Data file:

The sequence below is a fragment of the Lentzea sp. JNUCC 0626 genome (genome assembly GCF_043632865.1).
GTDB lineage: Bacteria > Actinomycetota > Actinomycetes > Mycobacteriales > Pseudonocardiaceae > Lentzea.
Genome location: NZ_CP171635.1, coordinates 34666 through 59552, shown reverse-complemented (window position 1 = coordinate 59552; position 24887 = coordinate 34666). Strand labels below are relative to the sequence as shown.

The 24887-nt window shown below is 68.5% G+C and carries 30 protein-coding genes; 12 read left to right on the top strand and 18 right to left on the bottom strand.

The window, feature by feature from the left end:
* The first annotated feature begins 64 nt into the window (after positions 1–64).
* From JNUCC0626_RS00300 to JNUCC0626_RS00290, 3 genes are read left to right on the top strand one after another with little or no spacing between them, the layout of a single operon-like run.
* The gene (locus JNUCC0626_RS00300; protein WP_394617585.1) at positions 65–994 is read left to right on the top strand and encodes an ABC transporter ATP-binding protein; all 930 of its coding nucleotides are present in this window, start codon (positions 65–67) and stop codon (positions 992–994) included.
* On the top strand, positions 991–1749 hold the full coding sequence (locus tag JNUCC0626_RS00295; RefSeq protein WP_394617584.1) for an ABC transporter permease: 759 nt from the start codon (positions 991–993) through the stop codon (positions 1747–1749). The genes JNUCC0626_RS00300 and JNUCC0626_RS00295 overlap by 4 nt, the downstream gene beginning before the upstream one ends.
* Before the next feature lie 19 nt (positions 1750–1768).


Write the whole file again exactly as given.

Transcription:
The sequence below is a fragment of the Lentzea sp. JNUCC 0626 genome (genome assembly GCF_043632865.1).
GTDB lineage: Bacteria > Actinomycetota > Actinomycetes > Mycobacteriales > Pseudonocardiaceae > Lentzea.
Genome location: NZ_CP171635.1, coordinates 34666 through 59552, shown reverse-complemented (window position 1 = coordinate 59552; position 24887 = coordinate 34666). Strand labels below are relative to the sequence as shown.

The 24887-nt window shown below is 68.5% G+C and carries 30 protein-coding genes; 12 read left to right on the top strand and 18 right to left on the bottom strand.

The window, feature by feature from the left end:
* The first annotated feature begins 64 nt into the window (after positions 1–64).
* From JNUCC0626_RS00300 to JNUCC0626_RS00290, 3 genes are read left to right on the top strand one after another with little or no spacing between them, the layout of a single operon-like run.
* The gene (locus JNUCC0626_RS00300; protein WP_394617585.1) at positions 65–994 is read left to right on the top strand and encodes an ABC transporter ATP-binding protein; all 930 of its coding nucleotides are present in this window, start codon (positions 65–67) and stop codon (positions 992–994) included.
* On the top strand, positions 991–1749 hold the full coding sequence (locus tag JNUCC0626_RS00295; RefSeq protein WP_394617584.1) for an ABC transporter permease: 759 nt from the start codon (positions 991–993) through the stop codon (positions 1747–1749). The genes JNUCC0626_RS00300 and JNUCC0626_RS00295 overlap by 4 nt, the downstream gene beginning before the upstream one ends.
* Before the next feature lie 19 nt (positions 1750–1768).